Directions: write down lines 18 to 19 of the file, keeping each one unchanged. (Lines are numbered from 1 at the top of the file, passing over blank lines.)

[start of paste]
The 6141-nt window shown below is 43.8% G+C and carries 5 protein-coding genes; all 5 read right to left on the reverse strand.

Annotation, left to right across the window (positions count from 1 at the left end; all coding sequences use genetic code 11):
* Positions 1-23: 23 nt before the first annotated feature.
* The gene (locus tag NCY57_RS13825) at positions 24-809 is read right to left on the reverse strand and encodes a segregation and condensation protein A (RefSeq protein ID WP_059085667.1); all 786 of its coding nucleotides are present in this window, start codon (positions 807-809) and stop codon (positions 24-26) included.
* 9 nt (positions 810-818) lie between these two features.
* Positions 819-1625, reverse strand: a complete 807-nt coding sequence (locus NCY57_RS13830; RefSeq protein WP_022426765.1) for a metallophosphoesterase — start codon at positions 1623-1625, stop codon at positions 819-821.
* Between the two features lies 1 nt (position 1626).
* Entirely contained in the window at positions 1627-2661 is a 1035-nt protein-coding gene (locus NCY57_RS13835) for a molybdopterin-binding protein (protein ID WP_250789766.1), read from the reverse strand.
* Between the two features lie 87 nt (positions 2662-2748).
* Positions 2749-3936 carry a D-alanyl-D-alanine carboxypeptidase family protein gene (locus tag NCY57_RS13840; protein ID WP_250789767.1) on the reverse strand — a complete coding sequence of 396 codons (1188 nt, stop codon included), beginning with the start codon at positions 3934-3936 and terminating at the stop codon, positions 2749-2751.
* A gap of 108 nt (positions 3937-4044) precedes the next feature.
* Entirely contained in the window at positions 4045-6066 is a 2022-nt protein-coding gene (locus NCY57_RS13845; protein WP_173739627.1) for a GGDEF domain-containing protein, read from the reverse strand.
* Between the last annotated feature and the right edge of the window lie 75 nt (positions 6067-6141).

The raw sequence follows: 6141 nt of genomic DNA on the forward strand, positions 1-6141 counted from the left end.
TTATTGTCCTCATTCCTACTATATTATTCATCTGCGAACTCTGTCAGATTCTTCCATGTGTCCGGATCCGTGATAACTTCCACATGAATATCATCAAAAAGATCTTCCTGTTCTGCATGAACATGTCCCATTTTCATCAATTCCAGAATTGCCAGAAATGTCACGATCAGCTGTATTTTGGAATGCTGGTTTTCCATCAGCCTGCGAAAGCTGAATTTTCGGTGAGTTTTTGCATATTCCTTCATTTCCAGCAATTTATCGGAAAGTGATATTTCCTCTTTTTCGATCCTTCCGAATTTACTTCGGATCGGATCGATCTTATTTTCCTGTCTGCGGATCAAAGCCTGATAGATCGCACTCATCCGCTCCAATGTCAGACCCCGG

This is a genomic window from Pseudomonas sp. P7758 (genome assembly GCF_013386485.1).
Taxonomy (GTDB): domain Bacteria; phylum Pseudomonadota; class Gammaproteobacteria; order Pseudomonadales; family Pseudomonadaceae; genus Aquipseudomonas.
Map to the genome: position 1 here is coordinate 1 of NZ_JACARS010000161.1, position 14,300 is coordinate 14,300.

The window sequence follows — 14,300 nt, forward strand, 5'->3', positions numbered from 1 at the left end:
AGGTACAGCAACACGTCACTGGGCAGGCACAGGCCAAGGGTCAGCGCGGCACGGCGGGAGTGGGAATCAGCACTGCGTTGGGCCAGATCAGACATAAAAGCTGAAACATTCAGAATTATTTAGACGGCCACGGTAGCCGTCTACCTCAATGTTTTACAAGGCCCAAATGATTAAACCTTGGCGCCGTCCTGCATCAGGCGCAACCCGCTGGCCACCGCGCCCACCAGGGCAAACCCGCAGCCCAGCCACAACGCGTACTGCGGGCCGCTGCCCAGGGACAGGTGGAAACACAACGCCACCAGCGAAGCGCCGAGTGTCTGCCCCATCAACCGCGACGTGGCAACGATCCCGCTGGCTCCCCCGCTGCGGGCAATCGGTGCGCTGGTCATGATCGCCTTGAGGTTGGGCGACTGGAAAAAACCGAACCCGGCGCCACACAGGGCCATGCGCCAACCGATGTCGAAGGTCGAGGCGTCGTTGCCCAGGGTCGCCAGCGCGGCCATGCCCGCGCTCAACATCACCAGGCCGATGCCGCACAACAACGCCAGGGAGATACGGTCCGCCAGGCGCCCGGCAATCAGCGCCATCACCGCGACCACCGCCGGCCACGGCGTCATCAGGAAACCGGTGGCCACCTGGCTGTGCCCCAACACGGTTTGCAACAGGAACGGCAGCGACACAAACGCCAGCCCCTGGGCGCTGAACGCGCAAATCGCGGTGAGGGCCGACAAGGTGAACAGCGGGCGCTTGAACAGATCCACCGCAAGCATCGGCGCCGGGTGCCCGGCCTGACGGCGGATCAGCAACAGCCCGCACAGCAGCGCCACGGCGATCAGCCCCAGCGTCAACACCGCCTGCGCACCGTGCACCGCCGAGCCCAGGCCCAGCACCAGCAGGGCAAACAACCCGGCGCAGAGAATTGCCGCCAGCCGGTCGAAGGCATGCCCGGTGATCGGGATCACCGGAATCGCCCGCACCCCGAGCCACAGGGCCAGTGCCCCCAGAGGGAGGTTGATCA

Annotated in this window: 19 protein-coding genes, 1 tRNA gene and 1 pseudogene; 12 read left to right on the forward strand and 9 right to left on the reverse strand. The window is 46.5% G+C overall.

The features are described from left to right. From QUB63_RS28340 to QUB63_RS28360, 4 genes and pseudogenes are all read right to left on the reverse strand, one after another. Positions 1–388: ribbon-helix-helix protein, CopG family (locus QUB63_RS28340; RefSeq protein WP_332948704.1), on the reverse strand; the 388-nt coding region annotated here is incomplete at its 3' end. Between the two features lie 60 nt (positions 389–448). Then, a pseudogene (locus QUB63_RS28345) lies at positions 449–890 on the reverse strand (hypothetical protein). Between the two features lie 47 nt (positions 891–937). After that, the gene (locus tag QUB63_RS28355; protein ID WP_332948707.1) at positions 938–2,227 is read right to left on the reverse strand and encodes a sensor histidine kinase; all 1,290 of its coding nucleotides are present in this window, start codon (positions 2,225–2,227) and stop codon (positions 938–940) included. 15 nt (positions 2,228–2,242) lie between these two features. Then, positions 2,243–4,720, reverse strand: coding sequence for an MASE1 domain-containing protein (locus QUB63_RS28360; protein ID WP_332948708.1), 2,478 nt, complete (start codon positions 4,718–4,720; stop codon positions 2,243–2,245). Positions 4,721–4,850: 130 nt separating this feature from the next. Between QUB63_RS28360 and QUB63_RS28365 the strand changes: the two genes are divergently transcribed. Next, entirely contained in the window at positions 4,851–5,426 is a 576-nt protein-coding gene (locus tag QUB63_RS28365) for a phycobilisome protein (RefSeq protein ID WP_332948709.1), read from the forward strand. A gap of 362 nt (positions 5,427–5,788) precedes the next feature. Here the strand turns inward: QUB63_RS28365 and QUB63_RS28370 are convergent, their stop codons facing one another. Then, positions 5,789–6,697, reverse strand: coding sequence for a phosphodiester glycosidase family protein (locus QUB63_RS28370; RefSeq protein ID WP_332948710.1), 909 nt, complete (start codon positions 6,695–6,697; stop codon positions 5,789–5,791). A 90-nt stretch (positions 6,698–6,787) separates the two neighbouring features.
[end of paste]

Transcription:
Map to the genome: position 1 here is coordinate 1 of NZ_JACARS010000161.1, position 14,300 is coordinate 14,300.

The window sequence follows — 14,300 nt, forward strand, 5'->3', positions numbered from 1 at the left end: